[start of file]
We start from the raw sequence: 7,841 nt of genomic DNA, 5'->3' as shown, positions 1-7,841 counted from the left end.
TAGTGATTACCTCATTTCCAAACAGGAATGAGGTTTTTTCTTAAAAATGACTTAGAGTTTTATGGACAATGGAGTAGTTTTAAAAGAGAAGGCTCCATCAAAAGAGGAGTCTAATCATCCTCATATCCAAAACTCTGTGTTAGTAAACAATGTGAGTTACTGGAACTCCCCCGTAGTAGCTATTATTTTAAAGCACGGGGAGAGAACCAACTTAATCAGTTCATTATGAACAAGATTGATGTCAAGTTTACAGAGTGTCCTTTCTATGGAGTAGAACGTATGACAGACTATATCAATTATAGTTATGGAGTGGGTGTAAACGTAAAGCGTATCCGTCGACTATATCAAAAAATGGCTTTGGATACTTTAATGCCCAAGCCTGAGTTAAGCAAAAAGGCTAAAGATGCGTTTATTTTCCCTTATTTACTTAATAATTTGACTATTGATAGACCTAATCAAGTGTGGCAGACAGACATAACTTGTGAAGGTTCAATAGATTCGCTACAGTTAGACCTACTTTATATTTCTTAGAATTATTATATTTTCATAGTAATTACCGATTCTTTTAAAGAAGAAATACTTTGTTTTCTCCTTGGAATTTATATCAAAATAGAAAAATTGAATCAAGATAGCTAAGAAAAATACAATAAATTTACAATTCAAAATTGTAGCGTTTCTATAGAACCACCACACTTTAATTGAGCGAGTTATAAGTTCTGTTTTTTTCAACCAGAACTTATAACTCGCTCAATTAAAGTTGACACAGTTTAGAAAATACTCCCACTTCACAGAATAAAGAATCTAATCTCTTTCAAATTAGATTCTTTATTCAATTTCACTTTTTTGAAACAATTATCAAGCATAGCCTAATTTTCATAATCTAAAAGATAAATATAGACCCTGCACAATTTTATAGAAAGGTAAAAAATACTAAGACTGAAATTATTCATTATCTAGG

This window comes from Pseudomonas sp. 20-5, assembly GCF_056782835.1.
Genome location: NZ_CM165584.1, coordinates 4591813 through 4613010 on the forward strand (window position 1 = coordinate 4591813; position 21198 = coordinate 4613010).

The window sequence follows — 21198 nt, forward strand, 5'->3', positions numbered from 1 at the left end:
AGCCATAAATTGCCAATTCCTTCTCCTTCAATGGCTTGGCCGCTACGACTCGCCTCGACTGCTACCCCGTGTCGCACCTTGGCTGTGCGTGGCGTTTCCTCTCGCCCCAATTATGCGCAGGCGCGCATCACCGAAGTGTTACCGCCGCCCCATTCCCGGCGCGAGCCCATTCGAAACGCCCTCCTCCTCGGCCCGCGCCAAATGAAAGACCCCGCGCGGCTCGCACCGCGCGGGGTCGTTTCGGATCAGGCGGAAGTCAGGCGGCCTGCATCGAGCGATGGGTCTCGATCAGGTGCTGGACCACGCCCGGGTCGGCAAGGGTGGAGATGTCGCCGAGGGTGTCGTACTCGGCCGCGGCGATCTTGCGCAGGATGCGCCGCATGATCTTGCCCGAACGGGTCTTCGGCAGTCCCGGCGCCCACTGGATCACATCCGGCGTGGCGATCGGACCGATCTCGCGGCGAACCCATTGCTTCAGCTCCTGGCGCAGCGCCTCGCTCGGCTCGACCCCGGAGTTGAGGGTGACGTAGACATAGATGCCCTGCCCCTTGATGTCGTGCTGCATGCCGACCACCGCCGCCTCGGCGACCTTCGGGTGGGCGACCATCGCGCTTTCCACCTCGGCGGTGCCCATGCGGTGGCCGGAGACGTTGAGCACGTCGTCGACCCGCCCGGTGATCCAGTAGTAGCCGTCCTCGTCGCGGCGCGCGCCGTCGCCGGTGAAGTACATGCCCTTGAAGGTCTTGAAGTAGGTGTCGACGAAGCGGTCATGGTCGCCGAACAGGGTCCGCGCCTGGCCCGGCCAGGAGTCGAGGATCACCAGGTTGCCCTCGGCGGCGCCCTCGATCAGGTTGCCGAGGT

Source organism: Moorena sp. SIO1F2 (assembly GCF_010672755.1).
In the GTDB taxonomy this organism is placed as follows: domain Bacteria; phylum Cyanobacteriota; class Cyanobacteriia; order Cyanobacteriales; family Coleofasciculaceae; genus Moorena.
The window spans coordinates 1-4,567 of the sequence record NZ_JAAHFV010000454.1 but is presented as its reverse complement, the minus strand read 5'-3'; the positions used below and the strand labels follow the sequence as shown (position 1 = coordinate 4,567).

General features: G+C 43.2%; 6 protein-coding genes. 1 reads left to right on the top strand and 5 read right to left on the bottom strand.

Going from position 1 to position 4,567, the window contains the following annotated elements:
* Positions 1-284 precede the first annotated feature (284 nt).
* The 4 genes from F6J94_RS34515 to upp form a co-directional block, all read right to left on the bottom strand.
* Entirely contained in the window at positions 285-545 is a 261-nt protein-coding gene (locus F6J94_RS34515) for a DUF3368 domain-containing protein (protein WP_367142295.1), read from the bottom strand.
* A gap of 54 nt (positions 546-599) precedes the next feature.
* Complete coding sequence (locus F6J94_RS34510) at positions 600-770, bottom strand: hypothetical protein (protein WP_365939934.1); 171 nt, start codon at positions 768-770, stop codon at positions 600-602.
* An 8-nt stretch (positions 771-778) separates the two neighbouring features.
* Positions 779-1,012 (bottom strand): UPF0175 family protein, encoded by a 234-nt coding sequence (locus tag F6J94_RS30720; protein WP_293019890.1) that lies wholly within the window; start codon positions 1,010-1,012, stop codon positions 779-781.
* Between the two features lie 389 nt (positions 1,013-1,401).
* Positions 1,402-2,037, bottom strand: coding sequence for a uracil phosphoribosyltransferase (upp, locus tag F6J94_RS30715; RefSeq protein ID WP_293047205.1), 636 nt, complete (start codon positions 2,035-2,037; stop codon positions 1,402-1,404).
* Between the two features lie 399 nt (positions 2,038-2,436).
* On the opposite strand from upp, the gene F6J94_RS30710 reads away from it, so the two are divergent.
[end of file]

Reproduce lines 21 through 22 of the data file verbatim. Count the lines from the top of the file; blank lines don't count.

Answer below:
* Between the two features lie 399 nt (positions 2,038-2,436).
* On the opposite strand from upp, the gene F6J94_RS30710 reads away from it, so the two are divergent.